Breast Cancer Disparities: How Can We Leverage Genomics to Improve Outcomes?
Surgical oncology clinics of North America
Breast cancer mortality rates are higher in African American compared with white American women. Disproportionately rising incidence rates, coupled with higher rates of biologically aggressive disease among African Americans is resulting in a widening of the mortality disparity. Higher rates of triple-negative breast cancer among African American women, as well as women from western sub-Saharan Africa, has prompted questions regarding the role of African ancestry as a marker of hereditary susceptibility for specific disease phenotypes. Advances in germline genetics, as well as somatic tumor genomic research, hold great promise in the effort to understand the biology of breast cancer variations between different population subsets.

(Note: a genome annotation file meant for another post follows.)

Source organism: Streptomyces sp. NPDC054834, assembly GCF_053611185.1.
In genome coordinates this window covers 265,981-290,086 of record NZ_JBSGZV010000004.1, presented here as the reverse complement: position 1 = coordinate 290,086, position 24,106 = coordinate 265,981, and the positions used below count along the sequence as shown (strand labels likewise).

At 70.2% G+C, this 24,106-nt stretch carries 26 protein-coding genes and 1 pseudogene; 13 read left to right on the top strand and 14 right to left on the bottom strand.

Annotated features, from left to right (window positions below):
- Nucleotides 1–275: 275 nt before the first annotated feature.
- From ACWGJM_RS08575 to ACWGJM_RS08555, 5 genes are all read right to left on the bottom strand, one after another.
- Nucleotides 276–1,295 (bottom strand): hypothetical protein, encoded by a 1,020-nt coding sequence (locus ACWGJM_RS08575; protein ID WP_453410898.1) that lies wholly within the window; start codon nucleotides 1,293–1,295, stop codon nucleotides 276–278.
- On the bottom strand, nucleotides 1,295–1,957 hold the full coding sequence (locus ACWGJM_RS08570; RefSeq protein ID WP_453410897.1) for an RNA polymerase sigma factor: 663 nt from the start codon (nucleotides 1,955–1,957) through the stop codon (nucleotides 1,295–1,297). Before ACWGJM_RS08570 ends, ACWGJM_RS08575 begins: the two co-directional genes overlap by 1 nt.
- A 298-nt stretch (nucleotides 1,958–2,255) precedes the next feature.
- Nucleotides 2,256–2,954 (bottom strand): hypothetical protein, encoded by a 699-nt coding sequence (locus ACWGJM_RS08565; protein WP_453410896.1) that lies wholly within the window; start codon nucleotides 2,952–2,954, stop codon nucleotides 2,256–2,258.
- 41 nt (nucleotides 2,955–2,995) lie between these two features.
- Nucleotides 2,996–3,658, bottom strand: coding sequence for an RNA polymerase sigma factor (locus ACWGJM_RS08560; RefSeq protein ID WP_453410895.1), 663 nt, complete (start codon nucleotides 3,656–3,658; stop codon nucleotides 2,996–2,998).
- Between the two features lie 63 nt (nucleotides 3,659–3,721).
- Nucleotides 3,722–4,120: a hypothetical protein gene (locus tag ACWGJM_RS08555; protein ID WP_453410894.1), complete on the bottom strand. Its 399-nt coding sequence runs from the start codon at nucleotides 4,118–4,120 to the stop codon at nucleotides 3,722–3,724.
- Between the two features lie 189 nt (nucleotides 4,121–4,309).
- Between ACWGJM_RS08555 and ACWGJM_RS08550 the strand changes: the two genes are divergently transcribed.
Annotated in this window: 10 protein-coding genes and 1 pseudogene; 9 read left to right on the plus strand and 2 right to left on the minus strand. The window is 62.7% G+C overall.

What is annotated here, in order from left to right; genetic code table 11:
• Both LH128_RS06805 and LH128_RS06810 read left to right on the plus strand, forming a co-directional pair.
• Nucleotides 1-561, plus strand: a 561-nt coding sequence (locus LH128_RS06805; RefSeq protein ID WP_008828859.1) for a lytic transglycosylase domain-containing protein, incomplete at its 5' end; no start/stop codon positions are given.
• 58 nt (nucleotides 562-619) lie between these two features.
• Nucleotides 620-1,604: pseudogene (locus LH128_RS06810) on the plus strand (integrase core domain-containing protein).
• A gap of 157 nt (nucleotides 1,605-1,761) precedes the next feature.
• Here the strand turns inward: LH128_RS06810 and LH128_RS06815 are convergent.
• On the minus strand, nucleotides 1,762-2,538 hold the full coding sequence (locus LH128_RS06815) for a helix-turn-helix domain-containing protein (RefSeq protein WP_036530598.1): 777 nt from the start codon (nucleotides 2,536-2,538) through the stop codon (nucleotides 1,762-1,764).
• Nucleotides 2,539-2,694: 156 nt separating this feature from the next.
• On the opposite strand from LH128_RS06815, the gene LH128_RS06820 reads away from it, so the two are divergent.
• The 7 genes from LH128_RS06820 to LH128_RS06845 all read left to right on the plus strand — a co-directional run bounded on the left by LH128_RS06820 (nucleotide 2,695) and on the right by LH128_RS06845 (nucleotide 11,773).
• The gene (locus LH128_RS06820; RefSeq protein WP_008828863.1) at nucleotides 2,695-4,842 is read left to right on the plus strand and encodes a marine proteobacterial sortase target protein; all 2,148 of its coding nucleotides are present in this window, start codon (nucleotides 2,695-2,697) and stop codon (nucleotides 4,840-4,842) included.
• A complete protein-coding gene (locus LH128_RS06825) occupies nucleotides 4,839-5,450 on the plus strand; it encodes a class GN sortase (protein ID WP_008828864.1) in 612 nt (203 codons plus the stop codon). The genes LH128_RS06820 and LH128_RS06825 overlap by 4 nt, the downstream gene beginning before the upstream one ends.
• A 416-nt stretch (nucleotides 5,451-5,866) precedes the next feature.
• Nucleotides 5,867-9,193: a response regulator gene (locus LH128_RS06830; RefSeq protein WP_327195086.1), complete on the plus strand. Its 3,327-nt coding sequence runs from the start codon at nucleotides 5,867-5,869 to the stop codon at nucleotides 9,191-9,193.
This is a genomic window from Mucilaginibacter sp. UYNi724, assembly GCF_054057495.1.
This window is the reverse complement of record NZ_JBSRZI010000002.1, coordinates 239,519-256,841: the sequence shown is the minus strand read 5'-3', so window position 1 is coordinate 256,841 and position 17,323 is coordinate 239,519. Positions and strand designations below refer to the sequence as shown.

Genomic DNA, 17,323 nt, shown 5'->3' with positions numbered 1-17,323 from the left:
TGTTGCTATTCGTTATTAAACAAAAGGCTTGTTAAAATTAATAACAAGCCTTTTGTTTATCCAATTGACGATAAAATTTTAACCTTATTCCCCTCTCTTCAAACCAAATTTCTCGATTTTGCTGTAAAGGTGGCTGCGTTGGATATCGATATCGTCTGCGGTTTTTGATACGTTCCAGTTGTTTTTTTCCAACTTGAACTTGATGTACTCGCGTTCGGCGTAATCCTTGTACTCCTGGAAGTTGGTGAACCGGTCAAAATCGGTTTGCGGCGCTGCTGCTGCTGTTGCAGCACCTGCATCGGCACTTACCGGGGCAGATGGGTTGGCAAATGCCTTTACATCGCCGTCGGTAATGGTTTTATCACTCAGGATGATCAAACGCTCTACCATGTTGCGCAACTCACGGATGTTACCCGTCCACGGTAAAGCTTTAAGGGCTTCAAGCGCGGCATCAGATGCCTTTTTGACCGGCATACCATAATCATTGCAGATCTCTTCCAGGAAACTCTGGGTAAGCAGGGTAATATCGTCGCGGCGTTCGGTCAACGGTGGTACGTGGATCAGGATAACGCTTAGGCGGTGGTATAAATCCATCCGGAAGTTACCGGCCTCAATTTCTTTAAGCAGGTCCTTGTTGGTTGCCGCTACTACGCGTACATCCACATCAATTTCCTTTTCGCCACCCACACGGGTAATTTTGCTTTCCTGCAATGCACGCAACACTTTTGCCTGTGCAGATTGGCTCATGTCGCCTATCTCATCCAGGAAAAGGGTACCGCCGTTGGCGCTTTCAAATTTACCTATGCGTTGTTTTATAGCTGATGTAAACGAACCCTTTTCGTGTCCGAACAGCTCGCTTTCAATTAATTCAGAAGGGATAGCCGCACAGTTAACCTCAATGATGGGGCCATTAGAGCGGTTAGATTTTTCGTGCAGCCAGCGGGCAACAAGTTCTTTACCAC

Medical Subject Headings
African Americans; Breast Neoplasms; European Continental Ancestry Group; Female; Genomics; Healthcare Disparities; Humans